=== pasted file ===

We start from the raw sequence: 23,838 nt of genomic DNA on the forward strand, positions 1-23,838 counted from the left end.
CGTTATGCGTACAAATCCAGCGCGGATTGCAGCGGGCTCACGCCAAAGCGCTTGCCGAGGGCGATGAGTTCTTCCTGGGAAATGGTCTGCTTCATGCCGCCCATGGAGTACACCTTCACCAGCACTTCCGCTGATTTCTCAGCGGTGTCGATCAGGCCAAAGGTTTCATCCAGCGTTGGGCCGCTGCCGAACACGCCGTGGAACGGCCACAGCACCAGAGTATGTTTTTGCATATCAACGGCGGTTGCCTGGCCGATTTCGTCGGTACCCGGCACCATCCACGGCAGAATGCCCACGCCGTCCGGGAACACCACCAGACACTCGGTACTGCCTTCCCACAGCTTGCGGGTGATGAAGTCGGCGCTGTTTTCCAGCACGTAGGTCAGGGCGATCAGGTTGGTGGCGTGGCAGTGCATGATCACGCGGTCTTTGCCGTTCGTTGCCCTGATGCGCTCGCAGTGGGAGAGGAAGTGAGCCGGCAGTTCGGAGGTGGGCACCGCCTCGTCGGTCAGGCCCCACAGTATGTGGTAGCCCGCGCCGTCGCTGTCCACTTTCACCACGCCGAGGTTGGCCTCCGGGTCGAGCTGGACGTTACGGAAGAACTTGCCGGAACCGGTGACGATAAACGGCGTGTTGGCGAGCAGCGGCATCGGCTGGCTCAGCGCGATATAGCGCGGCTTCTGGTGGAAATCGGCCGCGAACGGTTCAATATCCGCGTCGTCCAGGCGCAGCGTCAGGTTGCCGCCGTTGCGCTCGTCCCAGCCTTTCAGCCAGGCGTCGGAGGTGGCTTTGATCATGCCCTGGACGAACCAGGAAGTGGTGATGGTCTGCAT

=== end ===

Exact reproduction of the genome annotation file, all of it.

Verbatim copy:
We start from the raw sequence: 23,838 nt of genomic DNA on the forward strand, positions 1-23,838 counted from the left end.
CGTTATGCGTACAAATCCAGCGCGGATTGCAGCGGGCTCACGCCAAAGCGCTTGCCGAGGGCGATGAGTTCTTCCTGGGAAATGGTCTGCTTCATGCCGCCCATGGAGTACACCTTCACCAGCACTTCCGCTGATTTCTCAGCGGTGTCGATCAGGCCAAAGGTTTCATCCAGCGTTGGGCCGCTGCCGAACACGCCGTGGAACGGCCACAGCACCAGAGTATGTTTTTGCATATCAACGGCGGTTGCCTGGCCGATTTCGTCGGTACCCGGCACCATCCACGGCAGAATGCCCACGCCGTCCGGGAACACCACCAGACACTCGGTACTGCCTTCCCACAGCTTGCGGGTGATGAAGTCGGCGCTGTTTTCCAGCACGTAGGTCAGGGCGATCAGGTTGGTGGCGTGGCAGTGCATGATCACGCGGTCTTTGCCGTTCGTTGCCCTGATGCGCTCGCAGTGGGAGAGGAAGTGAGCCGGCAGTTCGGAGGTGGGCACCGCCTCGTCGGTCAGGCCCCACAGTATGTGGTAGCCCGCGCCGTCGCTGTCCACTTTCACCACGCCGAGGTTGGCCTCCGGGTCGAGCTGGACGTTACGGAAGAACTTGCCGGAACCGGTGACGATAAACGGCGTGTTGGCGAGCAGCGGCATCGGCTGGCTCAGCGCGATATAGCGCGGCTTCTGGTGGAAATCGGCCGCGAACGGTTCAATATCCGCGTCGTCCAGGCGCAGCGTCAGGTTGCCGCCGTTGCGCTCGTCCCAGCCTTTCAGCCAGGCGTCGGAGGTGGCTTTGATCATGCCCTGGACGAACCAGGAAGTGGTGATGGTCTGCAT